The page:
Cream Town Is the New Online Art Space Helping Artists Financially Affected by COVID-19
And all the artworks for sale are $100.
While your newsfeeds have been inundated with restaurant closures, travel bans, and many event cancellations, there has been some uplifting news, too. One of them is Cream Town: an online art shop showcasing works by Australian artists financially impacted by COVID-19. The initiative was sparked by the need to support local creatives in a time where a lot of exhibitions, freelance gigs and general work have dried up. So, if you're in the market for some new art, you can now invest for a good cause.
Started by photographer Isaebella Doherty, Cream Town has already sold roughly $4000 worth of prints since launching last week on Thursday, March 19. The project has a very egalitarian ethos, with any out-of-work artist — emerging or well-known — able to put their works up for sale. "We're all in the same situation at the moment," Doherty told Concrete Playground. You won't find the usual art-world elitism here.
What you will find is a diverse selection of eye-catching prints, from photography to collage and illustration. Each work is priced at $100, which is a whole let less than what you'd usually spend to adorn your walls. And, seeing as you're spending so much time at home currently, you may as well do a little redecoration and buy yourself one (or a few). If you can't splash that cash right now (or want to contribute more), you can make a donation, which will be evenly distributed between all artists.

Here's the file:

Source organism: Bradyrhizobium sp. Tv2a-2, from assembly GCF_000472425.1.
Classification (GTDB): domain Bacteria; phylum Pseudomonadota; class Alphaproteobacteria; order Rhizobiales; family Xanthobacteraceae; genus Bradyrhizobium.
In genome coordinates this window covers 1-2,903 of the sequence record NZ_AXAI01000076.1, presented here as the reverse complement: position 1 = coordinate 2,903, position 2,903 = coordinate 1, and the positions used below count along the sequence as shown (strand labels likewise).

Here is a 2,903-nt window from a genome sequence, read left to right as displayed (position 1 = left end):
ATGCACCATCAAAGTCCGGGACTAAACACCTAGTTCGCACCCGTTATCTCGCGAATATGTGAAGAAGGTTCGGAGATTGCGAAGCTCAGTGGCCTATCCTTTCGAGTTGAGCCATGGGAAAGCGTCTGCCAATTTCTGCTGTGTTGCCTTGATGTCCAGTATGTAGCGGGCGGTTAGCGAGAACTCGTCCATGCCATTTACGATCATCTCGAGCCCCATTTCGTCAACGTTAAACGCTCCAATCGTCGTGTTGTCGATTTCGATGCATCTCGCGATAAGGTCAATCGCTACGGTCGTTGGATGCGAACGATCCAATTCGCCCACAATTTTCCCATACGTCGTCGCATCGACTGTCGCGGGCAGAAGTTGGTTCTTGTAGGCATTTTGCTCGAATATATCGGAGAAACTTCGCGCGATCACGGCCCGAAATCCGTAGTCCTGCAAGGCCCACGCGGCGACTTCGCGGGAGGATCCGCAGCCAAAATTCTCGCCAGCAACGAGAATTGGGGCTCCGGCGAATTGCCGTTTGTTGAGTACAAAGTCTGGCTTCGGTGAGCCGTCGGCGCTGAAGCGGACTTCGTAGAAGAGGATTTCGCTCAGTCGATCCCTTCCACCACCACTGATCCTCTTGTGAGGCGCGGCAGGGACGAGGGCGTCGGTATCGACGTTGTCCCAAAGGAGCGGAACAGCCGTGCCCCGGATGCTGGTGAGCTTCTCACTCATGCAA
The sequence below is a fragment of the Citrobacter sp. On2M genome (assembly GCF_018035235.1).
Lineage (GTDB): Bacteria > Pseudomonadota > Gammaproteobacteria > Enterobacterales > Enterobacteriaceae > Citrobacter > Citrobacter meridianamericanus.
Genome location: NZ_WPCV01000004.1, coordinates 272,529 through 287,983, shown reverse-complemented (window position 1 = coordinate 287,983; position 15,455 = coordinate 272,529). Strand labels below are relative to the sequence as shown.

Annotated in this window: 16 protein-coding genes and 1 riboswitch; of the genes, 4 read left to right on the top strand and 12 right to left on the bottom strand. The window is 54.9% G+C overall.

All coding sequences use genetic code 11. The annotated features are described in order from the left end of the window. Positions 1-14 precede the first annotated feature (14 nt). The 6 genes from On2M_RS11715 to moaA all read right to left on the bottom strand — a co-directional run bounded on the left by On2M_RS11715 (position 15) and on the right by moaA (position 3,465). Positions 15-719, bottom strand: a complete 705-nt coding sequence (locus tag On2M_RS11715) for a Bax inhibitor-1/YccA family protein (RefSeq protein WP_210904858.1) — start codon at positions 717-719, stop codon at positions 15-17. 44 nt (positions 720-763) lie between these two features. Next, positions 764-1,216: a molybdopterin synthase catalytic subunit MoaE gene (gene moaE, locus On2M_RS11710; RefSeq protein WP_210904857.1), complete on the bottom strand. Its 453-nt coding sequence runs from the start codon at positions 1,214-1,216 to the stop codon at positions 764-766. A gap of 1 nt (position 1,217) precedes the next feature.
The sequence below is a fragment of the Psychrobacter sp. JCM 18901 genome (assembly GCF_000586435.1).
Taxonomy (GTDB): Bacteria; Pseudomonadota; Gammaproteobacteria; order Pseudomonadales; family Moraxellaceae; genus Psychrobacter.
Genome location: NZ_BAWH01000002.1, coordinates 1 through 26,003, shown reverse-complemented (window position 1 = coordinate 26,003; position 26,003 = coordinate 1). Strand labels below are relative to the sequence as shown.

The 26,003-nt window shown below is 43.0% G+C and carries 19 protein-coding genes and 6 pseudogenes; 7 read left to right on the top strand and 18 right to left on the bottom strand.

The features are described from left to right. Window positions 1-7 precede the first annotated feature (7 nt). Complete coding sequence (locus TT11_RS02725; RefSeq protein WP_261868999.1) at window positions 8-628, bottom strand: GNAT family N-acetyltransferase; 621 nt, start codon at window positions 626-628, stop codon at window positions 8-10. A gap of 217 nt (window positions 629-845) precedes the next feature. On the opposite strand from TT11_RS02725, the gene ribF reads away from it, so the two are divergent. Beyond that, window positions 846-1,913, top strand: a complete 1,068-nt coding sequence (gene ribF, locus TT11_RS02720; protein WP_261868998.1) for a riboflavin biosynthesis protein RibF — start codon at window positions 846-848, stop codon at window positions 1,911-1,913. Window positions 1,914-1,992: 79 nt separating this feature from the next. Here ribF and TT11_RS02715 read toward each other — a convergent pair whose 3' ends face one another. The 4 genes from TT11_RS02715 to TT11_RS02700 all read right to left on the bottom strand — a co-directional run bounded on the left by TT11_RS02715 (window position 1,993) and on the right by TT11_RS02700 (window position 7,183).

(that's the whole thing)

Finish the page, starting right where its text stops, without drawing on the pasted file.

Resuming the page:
Works are currently being printed by Melbourne studio Hound & Bone, have a limited run of ten and can be shipped around Australia for a flat postage fee of $12.95.
Even though Cream Town came to fruition in these uncertain times, it hopes to continue supporting the arts community — even when the world is back to normal.
Top mages: Brodie Clark, 'Shlurp'; Ella Fitzgerald, 'Gaia'; Quince Frances. 'Riparian ecosystems'; Dani Marano, 'Roman Holiday'; Isaebella Doherty, 'Pretty Things #2'.
Published on March 27, 2020 by Cordelia Williamson